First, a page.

HMS Detroit (1812)
Adams shortly after she was captured by British forces at Detroit.
|Builder:||River Rouge Military Shipyard|
|Launched:||18 May 1799|
|Fate:||Captured on 16 August 1812|
|Acquired:||Captured on 16 August 1812|
|Fate:||Captured and burnt on 9 October 1812|
|Class and type:||6-gun brig|
|Armament:||6 × 6-pounder guns|
Detroit was a 6-gun brig launched in 1798 as Adams in the United States. During the War of 1812 the British captured her, renamed her, and took her into the Provincial Marine. She served on Lake Erie during the War of 1812, giving the British control of the lake. The Americans briefly recaptured her, but she grounded and came under heavy fire. The Americans had to abandon her. The vessel was set afire and burnt.
Description and construction
Shortly after General Anthony Wayne took control of Detroit in 1796, a ship was ordered for construction by the United States Army. Construction of the 125-tons burthen vessel at the United States Shipyard on the River Rouge began in 1797. Some accounts of the vessel indicate that the process of salting for preservation of the wood used in the construction was utilized aboard Adams. However, the process was done incorrectly and in a refit performed ten years after the brig's construction, it was found that the salt had been packed too tightly and had not dissolved into the wood, and remained hard and dry between the frames. The United States Army intended to use Adams as a transport vessel carrying supplies between American outposts on the upper Great Lakes including Fort Mackinac on Lake Huron. The vessel was also used to carry private cargo.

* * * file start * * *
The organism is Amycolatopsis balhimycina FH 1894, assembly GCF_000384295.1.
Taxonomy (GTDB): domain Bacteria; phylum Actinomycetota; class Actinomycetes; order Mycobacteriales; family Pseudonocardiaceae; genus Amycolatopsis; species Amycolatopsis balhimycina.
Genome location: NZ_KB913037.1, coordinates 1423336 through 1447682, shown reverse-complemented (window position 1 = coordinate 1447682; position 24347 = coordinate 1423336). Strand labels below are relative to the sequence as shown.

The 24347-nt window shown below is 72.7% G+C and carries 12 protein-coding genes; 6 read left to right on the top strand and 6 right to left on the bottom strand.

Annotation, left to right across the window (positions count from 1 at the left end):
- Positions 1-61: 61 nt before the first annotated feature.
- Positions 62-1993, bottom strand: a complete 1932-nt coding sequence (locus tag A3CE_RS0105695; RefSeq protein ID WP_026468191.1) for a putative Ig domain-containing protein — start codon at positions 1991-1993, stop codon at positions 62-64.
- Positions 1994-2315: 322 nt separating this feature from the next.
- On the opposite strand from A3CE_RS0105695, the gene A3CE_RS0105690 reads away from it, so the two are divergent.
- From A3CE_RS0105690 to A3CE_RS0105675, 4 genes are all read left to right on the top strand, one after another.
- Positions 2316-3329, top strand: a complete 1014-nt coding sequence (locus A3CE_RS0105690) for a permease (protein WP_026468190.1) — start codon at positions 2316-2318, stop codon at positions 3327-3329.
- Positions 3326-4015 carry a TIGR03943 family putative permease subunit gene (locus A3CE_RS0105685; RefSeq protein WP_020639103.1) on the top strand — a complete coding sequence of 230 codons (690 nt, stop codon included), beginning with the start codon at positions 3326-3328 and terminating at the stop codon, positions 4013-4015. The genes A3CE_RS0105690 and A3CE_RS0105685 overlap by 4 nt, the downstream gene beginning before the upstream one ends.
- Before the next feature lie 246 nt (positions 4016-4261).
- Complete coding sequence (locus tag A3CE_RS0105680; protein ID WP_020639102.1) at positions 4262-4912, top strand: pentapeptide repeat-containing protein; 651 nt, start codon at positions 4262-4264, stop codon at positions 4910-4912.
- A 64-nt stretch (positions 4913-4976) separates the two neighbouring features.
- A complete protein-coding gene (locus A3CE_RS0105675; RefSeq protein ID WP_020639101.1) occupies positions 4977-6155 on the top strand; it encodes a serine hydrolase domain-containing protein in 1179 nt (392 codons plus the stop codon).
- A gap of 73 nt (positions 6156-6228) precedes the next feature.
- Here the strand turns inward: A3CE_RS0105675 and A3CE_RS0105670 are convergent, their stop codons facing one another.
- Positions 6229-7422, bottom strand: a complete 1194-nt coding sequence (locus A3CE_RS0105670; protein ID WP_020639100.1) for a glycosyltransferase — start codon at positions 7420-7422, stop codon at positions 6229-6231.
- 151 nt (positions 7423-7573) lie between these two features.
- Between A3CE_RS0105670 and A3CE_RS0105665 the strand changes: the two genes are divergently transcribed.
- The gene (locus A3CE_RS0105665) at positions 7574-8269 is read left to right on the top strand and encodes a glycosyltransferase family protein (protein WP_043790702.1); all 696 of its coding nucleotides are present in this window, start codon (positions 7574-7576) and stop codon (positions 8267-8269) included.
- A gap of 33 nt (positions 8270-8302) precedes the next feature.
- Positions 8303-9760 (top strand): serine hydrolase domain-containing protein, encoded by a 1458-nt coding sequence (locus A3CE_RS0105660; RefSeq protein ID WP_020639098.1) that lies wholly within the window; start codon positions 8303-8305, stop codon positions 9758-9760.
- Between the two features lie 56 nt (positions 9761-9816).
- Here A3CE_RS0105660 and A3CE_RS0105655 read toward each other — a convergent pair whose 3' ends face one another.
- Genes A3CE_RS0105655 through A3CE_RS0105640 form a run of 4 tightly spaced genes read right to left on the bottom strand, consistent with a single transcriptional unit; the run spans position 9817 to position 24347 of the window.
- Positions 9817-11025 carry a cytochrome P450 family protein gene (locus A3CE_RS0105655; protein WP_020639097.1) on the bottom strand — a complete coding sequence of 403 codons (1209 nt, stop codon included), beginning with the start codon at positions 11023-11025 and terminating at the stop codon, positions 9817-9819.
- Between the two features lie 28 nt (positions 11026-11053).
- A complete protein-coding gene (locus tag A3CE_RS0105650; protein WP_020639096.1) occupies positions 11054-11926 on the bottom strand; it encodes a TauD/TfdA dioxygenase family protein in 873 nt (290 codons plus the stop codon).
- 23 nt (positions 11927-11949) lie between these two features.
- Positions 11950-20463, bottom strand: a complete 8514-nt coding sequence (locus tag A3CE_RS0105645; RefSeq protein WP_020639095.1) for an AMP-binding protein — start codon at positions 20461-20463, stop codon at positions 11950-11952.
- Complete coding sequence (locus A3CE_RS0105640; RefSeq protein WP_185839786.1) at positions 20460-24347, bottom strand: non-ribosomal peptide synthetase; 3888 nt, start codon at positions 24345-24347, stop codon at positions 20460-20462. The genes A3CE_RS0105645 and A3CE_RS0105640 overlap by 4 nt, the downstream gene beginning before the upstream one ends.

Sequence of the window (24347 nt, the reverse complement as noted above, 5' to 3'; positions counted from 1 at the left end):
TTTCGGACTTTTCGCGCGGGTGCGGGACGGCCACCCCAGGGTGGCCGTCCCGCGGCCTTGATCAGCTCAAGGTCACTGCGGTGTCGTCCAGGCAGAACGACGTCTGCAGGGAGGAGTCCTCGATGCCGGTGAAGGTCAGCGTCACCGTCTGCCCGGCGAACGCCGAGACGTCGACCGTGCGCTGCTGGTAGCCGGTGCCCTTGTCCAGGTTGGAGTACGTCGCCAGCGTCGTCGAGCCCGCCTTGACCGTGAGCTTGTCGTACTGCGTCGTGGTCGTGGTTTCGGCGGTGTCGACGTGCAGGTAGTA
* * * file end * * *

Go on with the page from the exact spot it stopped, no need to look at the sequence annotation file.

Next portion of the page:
By the beginning of the War of 1812, Adams was the only American government vessel of any kind on the upper Great Lakes. Adams was armed with six 6-pounder (3 kg) cannon and operated out of Detroit.[a] On 16 August 1812, General William Hull surrendered Detroit after a siege by British forces. Adams, which had been at Detroit, was surrendered too, and was taken into Provincial Marine service and renamed Detroit. The brig was added to the Provincial Marine's Lake Erie squadron. However, Detroit's British service was short lived.
On 8 October, Detroit, with the North West Company's brig Caledonia, was anchored off Fort Erie. Lieutenant Jesse Elliott, commander of the United States Navy forces on Lake Erie, spotted the vessels and commanded a cutting out operation to capture both brigs. The American force of 100 departed Buffalo Creek and approached the British vessels in darkness. Elliott's force successfully captured both vessels and the Americans made for safe harbour at Black Rock. Caledonia arrived safely, but Detroit ran aground on the southern tip of Squaw Island after the wind had died and the vessel became unmanageable, while under fire from British artillery. The British sent a force to retake the ship, but Elliott's crew beat off the attack. In order to prevent the brig's recapture, Elliott ordered the ship burned.
- Symonds claims Adams was armed with 14 guns in American service.
- Lardas, Mark (2012). Great Lakes Warships 1812–1815. New Vanguard. Oxford, UK: Osprey Publishing. ISBN 978-1-78096-048-7.
- Malcomson, Robert (2001). Warships of the Great Lakes 1754–1834. London: Chatham Publishing. ISBN 1-86176-115-5.
- Symonds, Craig L. (2005). Decision at Sea: Five Naval Battles that Shaped American History. New York City: Oxford University Press. ISBN 978-0-19-517145-7.